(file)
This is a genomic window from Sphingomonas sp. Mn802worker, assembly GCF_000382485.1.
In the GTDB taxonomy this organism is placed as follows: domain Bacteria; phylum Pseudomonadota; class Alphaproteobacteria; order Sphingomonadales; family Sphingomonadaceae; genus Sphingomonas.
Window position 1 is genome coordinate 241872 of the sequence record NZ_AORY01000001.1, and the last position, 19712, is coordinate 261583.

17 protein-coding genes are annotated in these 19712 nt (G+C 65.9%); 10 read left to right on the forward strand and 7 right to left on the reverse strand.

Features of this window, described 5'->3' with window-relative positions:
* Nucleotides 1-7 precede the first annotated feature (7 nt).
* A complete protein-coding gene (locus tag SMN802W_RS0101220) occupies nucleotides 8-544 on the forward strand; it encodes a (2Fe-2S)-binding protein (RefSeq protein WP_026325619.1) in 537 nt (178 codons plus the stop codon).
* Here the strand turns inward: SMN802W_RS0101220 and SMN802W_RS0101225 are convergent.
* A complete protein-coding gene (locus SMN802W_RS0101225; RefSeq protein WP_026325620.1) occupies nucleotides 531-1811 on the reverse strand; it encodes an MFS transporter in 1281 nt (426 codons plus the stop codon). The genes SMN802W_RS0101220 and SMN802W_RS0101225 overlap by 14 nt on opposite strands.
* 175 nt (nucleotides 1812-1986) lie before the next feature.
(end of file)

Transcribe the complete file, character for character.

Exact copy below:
This is a genomic window from Sphingomonas sp. Mn802worker, assembly GCF_000382485.1.
In the GTDB taxonomy this organism is placed as follows: domain Bacteria; phylum Pseudomonadota; class Alphaproteobacteria; order Sphingomonadales; family Sphingomonadaceae; genus Sphingomonas.
Window position 1 is genome coordinate 241872 of the sequence record NZ_AORY01000001.1, and the last position, 19712, is coordinate 261583.

17 protein-coding genes are annotated in these 19712 nt (G+C 65.9%); 10 read left to right on the forward strand and 7 right to left on the reverse strand.

Features of this window, described 5'->3' with window-relative positions:
* Nucleotides 1-7 precede the first annotated feature (7 nt).
* A complete protein-coding gene (locus tag SMN802W_RS0101220) occupies nucleotides 8-544 on the forward strand; it encodes a (2Fe-2S)-binding protein (RefSeq protein WP_026325619.1) in 537 nt (178 codons plus the stop codon).
* Here the strand turns inward: SMN802W_RS0101220 and SMN802W_RS0101225 are convergent.
* A complete protein-coding gene (locus SMN802W_RS0101225; RefSeq protein WP_026325620.1) occupies nucleotides 531-1811 on the reverse strand; it encodes an MFS transporter in 1281 nt (426 codons plus the stop codon). The genes SMN802W_RS0101220 and SMN802W_RS0101225 overlap by 14 nt on opposite strands.
* 175 nt (nucleotides 1812-1986) lie before the next feature.